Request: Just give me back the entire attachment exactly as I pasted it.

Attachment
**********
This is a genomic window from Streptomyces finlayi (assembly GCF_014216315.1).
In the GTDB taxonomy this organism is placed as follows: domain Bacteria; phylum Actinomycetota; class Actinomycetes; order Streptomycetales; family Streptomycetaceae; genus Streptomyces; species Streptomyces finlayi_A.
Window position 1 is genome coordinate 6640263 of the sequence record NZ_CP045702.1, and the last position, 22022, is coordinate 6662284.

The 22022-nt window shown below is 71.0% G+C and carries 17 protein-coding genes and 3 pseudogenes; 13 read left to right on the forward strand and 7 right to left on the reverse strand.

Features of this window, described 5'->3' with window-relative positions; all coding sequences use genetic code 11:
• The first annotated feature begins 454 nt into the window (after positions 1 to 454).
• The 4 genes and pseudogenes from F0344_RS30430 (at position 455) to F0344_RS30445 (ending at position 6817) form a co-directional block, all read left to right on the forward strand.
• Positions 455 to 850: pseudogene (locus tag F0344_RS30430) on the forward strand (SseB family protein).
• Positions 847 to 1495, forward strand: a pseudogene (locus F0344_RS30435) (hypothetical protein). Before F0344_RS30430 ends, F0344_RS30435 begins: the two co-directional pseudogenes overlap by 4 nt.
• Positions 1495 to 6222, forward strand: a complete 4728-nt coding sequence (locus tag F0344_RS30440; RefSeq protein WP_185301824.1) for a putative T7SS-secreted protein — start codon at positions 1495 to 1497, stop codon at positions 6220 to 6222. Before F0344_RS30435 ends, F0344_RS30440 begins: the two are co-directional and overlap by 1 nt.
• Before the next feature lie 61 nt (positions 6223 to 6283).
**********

This is a genomic window from Streptomyces finlayi (assembly GCF_014216315.1).
In the GTDB taxonomy this organism is placed as follows: domain Bacteria; phylum Actinomycetota; class Actinomycetes; order Streptomycetales; family Streptomycetaceae; genus Streptomyces; species Streptomyces finlayi_A.
Window position 1 is genome coordinate 6640263 of the sequence record NZ_CP045702.1, and the last position, 22022, is coordinate 6662284.

The 22022-nt window shown below is 71.0% G+C and carries 17 protein-coding genes and 3 pseudogenes; 13 read left to right on the forward strand and 7 right to left on the reverse strand.

Features of this window, described 5'->3' with window-relative positions; all coding sequences use genetic code 11:
• The first annotated feature begins 454 nt into the window (after positions 1 to 454).
• The 4 genes and pseudogenes from F0344_RS30430 (at position 455) to F0344_RS30445 (ending at position 6817) form a co-directional block, all read left to right on the forward strand.
• Positions 455 to 850: pseudogene (locus tag F0344_RS30430) on the forward strand (SseB family protein).
• Positions 847 to 1495, forward strand: a pseudogene (locus F0344_RS30435) (hypothetical protein). Before F0344_RS30430 ends, F0344_RS30435 begins: the two co-directional pseudogenes overlap by 4 nt.
• Positions 1495 to 6222, forward strand: a complete 4728-nt coding sequence (locus tag F0344_RS30440; RefSeq protein WP_185301824.1) for a putative T7SS-secreted protein — start codon at positions 1495 to 1497, stop codon at positions 6220 to 6222. Before F0344_RS30435 ends, F0344_RS30440 begins: the two are co-directional and overlap by 1 nt.
• Before the next feature lie 61 nt (positions 6223 to 6283).